A new ski lodge will soon sit atop a hill at Bottineau Winter Park.
It's part of a project that will honor the memory of a victim of the 9-11 terrorist attack, provide disabled and injured people with a place to snow ski, and build the new lodge.
Ground breaking was held today.
It'll be built by hundreds of volunteers from the New York City area who pitch in to help construct projects around the nation as a way of saying thanks to people from across the country who helped their city recover from 9-11.
And it'll bear the name of the Stanley, North Dakota woman who was killed in the terrorist attack - Ann Nicole Nelson, who would have celebrated her 41st birthday today.
The project is the brainchild of Jeff Parness of the "New York Says Thank You Foundation."
He came across writings of Jeanette Nelson - Ann's mother - and Ann Nelson herself in recent years.
He asked if the foundation could construct a project that would continue Ann's beliefs of helping others, enjoying recreation, and reaching out to kids.
They settled on a new, handicapped-accessible ski lodge for Bottineau Winter Park.
(Jeff Parness, "New York Says Thank You" Foundation) "To build a structure that's going to transform the lives of and their families who might not have the opportunity to have fun in the winter. The wounded warriors who someday will use this. The folks from the Canadian side who might not have adaptive winter programs or sports programs. It's about making a difference in all their lives and it's about building hope that even though Annie's not with us physically, her spirit still is."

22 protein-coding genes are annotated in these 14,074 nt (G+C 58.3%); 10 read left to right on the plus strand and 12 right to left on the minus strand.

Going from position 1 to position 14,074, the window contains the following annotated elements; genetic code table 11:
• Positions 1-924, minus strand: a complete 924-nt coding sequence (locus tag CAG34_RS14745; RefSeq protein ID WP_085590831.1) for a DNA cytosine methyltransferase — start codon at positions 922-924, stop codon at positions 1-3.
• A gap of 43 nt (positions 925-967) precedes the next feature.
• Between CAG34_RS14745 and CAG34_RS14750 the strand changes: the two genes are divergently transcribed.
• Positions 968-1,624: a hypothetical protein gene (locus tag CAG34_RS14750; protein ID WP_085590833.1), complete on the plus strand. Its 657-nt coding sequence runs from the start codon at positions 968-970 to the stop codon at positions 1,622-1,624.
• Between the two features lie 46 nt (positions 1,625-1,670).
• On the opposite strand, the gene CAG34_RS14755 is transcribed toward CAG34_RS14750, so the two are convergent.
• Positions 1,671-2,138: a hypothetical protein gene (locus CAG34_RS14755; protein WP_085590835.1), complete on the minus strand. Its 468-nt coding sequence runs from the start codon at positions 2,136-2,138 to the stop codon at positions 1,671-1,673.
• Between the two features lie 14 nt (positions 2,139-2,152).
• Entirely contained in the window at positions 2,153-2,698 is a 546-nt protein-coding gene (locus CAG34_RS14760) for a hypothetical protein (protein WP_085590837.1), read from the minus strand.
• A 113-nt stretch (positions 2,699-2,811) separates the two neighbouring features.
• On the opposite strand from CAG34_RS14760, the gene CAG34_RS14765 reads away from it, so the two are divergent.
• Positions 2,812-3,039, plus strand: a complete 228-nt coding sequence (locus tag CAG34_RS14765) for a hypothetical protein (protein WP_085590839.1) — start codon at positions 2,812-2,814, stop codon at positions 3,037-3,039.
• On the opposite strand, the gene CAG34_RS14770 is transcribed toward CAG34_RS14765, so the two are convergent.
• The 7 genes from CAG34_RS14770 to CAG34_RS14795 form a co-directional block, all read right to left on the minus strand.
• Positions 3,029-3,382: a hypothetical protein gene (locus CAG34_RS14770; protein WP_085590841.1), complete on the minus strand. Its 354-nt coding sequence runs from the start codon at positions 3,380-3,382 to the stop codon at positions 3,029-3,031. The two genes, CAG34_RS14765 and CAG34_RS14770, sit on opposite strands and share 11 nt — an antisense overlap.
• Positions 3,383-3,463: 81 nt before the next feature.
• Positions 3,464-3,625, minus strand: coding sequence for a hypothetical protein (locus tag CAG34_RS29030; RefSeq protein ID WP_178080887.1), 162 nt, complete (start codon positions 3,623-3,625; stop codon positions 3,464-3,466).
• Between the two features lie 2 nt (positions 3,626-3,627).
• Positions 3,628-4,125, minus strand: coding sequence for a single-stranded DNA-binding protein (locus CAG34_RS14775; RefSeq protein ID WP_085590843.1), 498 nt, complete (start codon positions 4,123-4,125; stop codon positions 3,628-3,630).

(Jeanette Nelson, Ann's Mother) "I just know that Ann's spirit is laughing with glee as she looks down upon us today because nothing would make her happier than to have an adaptive ski facility here in Bottineau, a place she loved so dearly."
Mary Stammen, Friend of Ann Nelson) "Annie always smiled. But she's not smiling today you guys, she's laughing right out loud."
Annie's House will be built by firefighters, police officers, and others from New York City who were impacted by the 9-11 attacks - and heartened by the national outpouring of help following 9-11.
The hope is to have construction done in time for use in the coming winter season.
By the way, the "writings" of Jeanette Nelson we talked about were poems she wrote in the months after her daughter's death.
You can hear Jeanette recite a poem she wrote today for the groundbreaking ceremony by going to our Facebook site at facebook.com/KXNewsMinot